Paraguay State Bank BNF Eyes First Public Bond Issuance in 2019

(Bloomberg) -- Paraguay’s state-run Banco Nacional de Fomento plans to tap the local debt market for the first time this year with the initial tranche of a bond program of at least $50 million, according to the bank’s Chairman Daniel Correa.

BNF is considering a Guarani-denominated bond with a duration as long as 10 years “to participate in projects like infrastructure” that require long-term funding, Correa said in a telephone interview.

In 2012, the bank sold 10-year bonds for 50 billion guarani (about $8.3 million) to social security agency IPS in a private placement.

BNF also plans to obtain an international credit rating by the end of next year with a view to sell bonds overseas before the current government steps down in 2023, he said. Private sector banks Banco Continental and Banco Regional have issued a combined $500 million in global bonds in the last seven years.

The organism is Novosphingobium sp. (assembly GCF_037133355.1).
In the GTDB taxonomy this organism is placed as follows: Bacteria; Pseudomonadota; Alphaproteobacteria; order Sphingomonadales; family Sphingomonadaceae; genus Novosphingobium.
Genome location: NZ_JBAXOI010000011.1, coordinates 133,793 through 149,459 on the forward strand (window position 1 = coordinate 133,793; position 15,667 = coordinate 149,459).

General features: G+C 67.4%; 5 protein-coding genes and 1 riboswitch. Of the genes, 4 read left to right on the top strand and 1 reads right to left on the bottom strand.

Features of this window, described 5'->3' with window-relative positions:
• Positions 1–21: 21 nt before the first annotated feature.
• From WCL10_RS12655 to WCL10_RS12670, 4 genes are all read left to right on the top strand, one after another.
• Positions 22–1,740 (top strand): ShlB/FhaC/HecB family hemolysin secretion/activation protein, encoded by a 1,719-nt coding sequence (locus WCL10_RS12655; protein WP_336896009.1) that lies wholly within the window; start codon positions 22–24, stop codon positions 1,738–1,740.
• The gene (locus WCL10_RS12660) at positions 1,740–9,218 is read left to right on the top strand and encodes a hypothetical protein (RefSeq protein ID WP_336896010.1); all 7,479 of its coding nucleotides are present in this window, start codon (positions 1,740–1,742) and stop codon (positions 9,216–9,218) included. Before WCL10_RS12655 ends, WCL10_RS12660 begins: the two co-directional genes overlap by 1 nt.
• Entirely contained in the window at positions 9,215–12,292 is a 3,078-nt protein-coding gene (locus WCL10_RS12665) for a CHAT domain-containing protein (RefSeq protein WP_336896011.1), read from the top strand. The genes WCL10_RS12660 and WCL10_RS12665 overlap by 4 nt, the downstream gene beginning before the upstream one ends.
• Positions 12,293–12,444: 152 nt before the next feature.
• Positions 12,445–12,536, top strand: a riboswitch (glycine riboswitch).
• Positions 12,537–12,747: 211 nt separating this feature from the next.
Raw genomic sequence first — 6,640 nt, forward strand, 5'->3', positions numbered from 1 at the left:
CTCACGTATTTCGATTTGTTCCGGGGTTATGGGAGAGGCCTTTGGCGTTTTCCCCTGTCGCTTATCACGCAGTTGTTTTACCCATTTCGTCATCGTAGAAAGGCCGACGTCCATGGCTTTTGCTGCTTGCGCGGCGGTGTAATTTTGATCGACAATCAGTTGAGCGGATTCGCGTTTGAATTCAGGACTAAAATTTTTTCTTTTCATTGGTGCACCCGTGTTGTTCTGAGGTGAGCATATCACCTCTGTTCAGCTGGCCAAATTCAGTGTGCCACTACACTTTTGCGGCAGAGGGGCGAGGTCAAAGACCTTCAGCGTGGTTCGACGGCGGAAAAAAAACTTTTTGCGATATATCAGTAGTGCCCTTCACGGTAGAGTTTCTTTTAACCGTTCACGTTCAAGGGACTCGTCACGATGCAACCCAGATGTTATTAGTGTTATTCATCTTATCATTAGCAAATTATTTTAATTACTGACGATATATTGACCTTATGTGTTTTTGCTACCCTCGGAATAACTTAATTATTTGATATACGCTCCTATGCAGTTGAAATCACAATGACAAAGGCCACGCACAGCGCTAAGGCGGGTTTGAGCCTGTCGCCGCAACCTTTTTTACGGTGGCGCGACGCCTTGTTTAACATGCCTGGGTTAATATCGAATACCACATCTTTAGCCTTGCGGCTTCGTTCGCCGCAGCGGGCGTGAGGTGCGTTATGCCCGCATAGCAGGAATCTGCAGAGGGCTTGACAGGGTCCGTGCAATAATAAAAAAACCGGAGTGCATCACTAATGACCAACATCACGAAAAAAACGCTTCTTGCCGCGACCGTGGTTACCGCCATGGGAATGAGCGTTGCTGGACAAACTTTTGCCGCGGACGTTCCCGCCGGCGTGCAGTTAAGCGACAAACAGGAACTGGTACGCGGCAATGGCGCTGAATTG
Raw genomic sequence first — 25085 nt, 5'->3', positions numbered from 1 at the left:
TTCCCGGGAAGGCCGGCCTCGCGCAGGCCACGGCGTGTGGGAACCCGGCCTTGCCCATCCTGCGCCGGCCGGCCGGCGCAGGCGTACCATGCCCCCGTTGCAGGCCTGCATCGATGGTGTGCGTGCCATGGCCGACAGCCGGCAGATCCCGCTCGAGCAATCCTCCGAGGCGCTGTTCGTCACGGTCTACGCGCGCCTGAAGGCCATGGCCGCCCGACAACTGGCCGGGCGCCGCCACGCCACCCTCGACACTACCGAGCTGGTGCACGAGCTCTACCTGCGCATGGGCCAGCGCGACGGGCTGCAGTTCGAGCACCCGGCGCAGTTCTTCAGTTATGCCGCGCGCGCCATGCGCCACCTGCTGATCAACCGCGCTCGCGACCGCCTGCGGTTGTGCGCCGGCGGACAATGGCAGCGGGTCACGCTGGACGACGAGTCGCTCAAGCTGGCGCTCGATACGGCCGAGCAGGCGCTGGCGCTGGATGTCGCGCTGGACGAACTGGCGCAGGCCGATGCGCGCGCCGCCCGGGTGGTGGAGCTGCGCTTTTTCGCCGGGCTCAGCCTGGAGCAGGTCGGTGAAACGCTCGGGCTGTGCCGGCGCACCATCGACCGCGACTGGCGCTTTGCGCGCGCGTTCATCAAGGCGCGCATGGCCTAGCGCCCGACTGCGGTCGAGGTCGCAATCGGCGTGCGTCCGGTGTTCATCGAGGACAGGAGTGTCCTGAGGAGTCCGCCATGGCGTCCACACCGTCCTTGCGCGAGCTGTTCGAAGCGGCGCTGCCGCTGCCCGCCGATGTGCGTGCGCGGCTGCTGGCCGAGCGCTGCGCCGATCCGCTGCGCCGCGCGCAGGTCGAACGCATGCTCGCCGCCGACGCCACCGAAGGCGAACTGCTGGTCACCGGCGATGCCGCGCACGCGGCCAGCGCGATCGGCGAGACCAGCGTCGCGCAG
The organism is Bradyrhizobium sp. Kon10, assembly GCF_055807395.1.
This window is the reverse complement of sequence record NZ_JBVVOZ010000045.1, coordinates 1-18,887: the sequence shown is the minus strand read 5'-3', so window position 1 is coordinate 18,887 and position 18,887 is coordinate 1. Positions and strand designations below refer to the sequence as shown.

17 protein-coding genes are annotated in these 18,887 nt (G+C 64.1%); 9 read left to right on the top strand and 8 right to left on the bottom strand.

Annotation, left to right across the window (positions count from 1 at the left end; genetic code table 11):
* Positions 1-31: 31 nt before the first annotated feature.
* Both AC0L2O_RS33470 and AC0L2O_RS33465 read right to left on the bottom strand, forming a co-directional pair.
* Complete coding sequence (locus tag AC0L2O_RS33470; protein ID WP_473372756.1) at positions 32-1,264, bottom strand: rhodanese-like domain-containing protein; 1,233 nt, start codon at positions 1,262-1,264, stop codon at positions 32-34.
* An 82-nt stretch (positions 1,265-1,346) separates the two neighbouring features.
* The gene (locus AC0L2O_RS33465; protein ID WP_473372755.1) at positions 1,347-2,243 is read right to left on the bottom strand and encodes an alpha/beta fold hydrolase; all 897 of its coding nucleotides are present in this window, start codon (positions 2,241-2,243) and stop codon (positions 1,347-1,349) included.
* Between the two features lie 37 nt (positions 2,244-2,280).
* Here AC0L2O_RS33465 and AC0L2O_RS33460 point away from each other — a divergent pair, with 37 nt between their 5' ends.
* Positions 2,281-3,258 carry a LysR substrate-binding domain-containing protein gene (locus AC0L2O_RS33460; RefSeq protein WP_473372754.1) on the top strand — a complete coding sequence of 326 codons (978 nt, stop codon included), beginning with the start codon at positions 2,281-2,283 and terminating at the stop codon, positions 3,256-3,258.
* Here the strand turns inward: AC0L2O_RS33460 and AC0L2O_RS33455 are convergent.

Paraguayan President Mario Abdo Benitez tapped Correa, a former deputy finance minister and executive at the local unit of Argentine brokerage Puente, to run Paraguay’s No.5 bank by deposits shortly before taking office last August. Correa faces the challenging task of implementing a $40 million investment plan aimed at modernizing the 57-year-old institution, while fulfilling the bank’s mandate to attend underserved sectors of the economy.

Mortgage, consumer and small-business loans will underpin estimated growth of 15 to 20 percent in BNF’s credit portfolio this year, said Correa, who sees deposits growing 10 to 15 percent.

After losing exclusivity over public sector deposits at the start of this year, BNF has started to compete more aggressively for private sector and pension fund deposits with higher interest rates. Government money accounted for around half of the bank’s 8.7 trillion guarani of deposits at the end of September, according to central bank data.

“We historically pay lower interest rates on deposits, but with the state guarantee we have BNF is much more attractive” than other banks, he said.

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